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Announcing the Writers of Playwrights' Week 2015

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Playwrights' Week Writers

THE LARK ANNOUNCES SEVEN PLAYS AND EIGHT PLAYWRIGHTS FOR THE 22nd ANNUAL PLAYWRIGHTS’ WEEK

The Lark is proud to announce that seven plays by eight writers have been chosen, through its open access program, for the 22nd Annual Playwrights’ Week.  This year’s plays and playwrights are: The Ghosts of Lote Bravo by Hilary Bettis, People Sitting in Darkness by Clarence Coo, Nothing Left to Burn by Adi Hanash and Patrick Vassel, Moon Man Walk by James Ijames, Abominable or The Misappropriation of Beverly Onion by Forces Beyond her Control by Katie May, Human Error by Eric Pfeffinger and Dear Galileo by Claire Willett. Playwrights’ Week will culminate in a festival of public readings, which will take place October 4th – 8th, 2015.  For the full schedule and for information regarding tickets, visit our Events page.

“For the first time ever, our number of submissions hit a staggering four figures.  These seven plays stood out as richly imagined and definitively theatrical explorations,” said Andrea Hiebler, Lark’s Director of Scouting and Submissions.  “Whether invoking far-off lands, the distant past or the very immediate here and now, they offer distinct perspectives on how we go about navigating our worlds and the stories that guide those journeys.

This year’s plays were selected by the Literary Wing, a team of 22 theater artists and community members who volunteer their time to read for The Lark, from a pool of nearly 1,300 submissions, the most ever in the program’s history.

“There are people coming from many points of view, with differing tastes in theater,” says Jennifer Dorr White, who has been a member of the LitWing since the group’s inauguration. “The Lit Wing does a good job of staying true to its goals of open accessibility and giving every play a chance.”

Playwrights’ Week aims to provide support for plays in various stages of development, by writers at a range of places in their careers.  Every submission is thoroughly evaluated using a multi-step process, beginning with a blind reading of the script, followed by a written review of the play’s strength of voice, diversity of perspective, and emotional impact. Recommended plays then advance through a careful assessment of the author's statement, which details his or her goals for developing the script, and how he or she believes The Lark's particular process could be beneficial.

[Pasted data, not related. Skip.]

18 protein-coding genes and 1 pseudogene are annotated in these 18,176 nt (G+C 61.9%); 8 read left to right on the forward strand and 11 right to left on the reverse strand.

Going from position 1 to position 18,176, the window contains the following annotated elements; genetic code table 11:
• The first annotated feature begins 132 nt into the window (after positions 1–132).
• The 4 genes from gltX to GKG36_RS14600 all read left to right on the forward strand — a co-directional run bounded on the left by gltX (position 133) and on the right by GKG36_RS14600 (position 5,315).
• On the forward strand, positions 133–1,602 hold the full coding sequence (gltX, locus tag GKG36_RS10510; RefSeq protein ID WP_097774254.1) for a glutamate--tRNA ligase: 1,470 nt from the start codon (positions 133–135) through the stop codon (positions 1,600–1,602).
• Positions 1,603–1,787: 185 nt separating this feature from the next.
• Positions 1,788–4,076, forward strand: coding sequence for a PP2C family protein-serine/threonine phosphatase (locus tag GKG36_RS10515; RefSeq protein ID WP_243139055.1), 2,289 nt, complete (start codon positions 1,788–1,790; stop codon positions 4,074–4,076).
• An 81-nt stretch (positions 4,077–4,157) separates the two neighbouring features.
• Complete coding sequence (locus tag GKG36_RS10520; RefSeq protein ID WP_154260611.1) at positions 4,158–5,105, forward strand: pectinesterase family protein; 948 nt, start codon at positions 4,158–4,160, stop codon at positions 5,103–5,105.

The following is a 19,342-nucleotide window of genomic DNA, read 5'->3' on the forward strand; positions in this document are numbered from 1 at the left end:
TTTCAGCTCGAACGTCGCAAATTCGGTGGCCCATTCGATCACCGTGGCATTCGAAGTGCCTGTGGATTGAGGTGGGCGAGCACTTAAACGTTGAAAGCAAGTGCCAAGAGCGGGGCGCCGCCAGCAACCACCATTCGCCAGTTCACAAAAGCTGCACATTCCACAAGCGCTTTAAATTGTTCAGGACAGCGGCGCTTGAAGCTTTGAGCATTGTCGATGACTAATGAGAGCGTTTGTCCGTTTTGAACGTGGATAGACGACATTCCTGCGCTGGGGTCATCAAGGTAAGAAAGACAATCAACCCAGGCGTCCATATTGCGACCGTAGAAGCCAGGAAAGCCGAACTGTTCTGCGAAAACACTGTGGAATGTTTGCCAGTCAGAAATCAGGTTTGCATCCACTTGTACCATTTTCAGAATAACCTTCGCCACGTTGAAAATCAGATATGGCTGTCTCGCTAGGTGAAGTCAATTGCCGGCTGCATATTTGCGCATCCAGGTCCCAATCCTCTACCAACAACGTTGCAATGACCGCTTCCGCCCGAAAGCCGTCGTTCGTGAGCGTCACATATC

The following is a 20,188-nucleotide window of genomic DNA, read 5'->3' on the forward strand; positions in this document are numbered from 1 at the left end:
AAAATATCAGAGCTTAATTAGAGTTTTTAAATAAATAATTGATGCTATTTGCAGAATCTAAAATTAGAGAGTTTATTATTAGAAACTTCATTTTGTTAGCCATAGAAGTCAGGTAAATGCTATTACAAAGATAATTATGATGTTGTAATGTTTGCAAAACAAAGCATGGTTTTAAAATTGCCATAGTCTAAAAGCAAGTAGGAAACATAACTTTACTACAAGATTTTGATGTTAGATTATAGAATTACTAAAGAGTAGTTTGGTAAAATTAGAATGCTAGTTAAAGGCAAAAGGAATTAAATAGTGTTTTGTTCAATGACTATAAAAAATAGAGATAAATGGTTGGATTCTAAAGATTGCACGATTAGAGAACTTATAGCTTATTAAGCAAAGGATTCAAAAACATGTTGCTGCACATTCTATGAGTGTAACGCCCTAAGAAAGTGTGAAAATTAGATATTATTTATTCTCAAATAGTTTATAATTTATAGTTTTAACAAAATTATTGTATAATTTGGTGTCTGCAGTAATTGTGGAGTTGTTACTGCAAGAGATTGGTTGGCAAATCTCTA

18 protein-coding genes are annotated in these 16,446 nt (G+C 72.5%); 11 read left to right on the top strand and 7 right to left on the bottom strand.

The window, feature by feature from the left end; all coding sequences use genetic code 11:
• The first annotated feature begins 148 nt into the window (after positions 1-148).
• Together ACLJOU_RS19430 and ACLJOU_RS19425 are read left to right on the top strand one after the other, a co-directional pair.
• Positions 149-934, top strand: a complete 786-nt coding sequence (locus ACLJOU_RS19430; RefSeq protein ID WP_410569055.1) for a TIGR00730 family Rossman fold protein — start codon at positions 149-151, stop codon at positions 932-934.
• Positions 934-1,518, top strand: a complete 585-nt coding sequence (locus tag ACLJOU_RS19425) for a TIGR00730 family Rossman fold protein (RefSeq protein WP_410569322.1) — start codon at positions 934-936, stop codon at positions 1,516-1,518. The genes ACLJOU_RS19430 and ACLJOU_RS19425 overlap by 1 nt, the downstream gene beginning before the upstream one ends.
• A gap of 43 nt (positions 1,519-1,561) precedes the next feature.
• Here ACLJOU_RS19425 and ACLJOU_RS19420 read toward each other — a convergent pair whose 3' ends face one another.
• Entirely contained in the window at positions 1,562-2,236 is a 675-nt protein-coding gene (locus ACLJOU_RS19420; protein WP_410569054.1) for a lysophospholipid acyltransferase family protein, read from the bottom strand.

The selected playwrights participate in an intensive seven-day retreat, designed to foster a peer-based community among the writers, their creative teams, and Lark’s staff, through a series of conversations around the work. After defining their goals, the playwrights receive ten hours of rehearsal in advance of a public staged reading, focusing on the writer’s self-stated developmental goals.

Playwright Mando Alvarado, whose play Parachute Men was part of the festival last year, said of his experience, “As a playwright, you reach a moment in your draft where you feel like you can either trash the play and start all over, or plunge ahead and hope you find the reason for the play's existence.  If it wasn't for The Lark Playwrights’ Week, I don't know if I would have found the time or the courage to take the plunge.”  Parachute Men was recently featured by The Latina/o Theatre Commons (LTC), in collaboration with HowlRound, at the 2015 Carnaval of New Latina/o Work.

Other recent work developed in Playwrights’ Week include: Detroit ‘67 by Dominique Morisseau, winner of the 2014 Edward M. Kennedy Prize for Drama Inspired by American History, produced by the Public Theater and Classical Theatre of Harlem; Guadalupe in the Guest Room by Tony Meneses, produced by Two River Theater; The Nether by Jennifer Haley, winner of the 2012 Susan Smith Blackburn Prize, winner of seven Ovation Awards (2013) including “Playwriting for an Original Play,” produced by Center Theatre Group; and Dreams of the Penny Gods by Callie Kimball, which will receive its world premiere at Halcyon Theatre in March 2016.